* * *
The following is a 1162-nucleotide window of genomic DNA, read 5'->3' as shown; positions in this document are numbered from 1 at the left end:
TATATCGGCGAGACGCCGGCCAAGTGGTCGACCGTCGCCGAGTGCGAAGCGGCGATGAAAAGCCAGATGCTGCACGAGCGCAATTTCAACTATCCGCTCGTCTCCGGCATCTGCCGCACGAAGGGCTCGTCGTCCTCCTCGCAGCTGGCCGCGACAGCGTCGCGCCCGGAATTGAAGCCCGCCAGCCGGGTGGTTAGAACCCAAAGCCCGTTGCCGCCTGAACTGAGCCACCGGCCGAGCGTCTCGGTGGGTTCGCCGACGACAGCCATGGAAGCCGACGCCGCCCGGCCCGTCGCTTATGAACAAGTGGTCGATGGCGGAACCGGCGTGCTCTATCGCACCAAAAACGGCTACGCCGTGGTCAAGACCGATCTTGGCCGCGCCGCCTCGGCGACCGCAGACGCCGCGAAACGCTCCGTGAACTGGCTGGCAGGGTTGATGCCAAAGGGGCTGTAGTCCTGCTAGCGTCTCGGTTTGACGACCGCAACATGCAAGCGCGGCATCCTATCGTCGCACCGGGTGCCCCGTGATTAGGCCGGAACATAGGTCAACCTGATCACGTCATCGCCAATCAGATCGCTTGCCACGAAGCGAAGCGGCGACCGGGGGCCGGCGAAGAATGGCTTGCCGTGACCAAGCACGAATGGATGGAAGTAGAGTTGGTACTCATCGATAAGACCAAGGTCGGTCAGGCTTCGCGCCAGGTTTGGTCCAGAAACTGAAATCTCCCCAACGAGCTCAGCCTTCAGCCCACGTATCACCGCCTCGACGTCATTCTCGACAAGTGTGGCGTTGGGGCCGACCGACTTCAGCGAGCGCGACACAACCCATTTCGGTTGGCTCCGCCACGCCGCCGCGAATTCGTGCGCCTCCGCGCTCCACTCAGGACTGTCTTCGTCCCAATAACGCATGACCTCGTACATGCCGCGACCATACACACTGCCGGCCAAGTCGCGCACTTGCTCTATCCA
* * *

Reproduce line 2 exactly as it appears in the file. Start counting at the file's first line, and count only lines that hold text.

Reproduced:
TATATCGGCGAGACGCCGGCCAAGTGGTCGACCGTCGCCGAGTGCGAAGCGGCGATGAAAAGCCAGATGCTGCACGAGCGCAATTTCAACTATCCGCTCGTCTCCGGCATCTGCCGCACGAAGGGCTCGTCGTCCTCCTCGCAGCTGGCCGCGACAGCGTCGCGCCCGGAATTGAAGCCCGCCAGCCGGGTGGTTAGAACCCAAAGCCCGTTGCCGCCTGAACTGAGCCACCGGCCGAGCGTCTCGGTGGGTTCGCCGACGACAGCCATGGAAGCCGACGCCGCCCGGCCCGTCGCTTATGAACAAGTGGTCGATGGCGGAACCGGCGTGCTCTATCGCACCAAAAACGGCTACGCCGTGGTCAAGACCGATCTTGGCCGCGCCGCCTCGGCGACCGCAGACGCCGCGAAACGCTCCGTGAACTGGCTGGCAGGGTTGATGCCAAAGGGGCTGTAGTCCTGCTAGCGTCTCGGTTTGACGACCGCAACATGCAAGCGCGGCATCCTATCGTCGCACCGGGTGCCCCGTGATTAGGCCGGAACATAGGTCAACCTGATCACGTCATCGCCAATCAGATCGCTTGCCACGAAGCGAAGCGGCGACCGGGGGCCGGCGAAGAATGGCTTGCCGTGACCAAGCACGAATGGATGGAAGTAGAGTTGGTACTCATCGATAAGACCAAGGTCGGTCAGGCTTCGCGCCAGGTTTGGTCCAGAAACTGAAATCTCCCCAACGAGCTCAGCCTTCAGCCCACGTATCACCGCCTCGACGTCATTCTCGACAAGTGTGGCGTTGGGGCCGACCGACTTCAGCGAGCGCGACACAACCCATTTCGGTTGGCTCCGCCACGCCGCCGCGAATTCGTGCGCCTCCGCGCTCCACTCAGGACTGTCTTCGTCCCAATAACGCATGACCTCGTACATGCCGCGACCATACACACTGCCGGCCAAGTCGCGCACTTGCTCTATCCA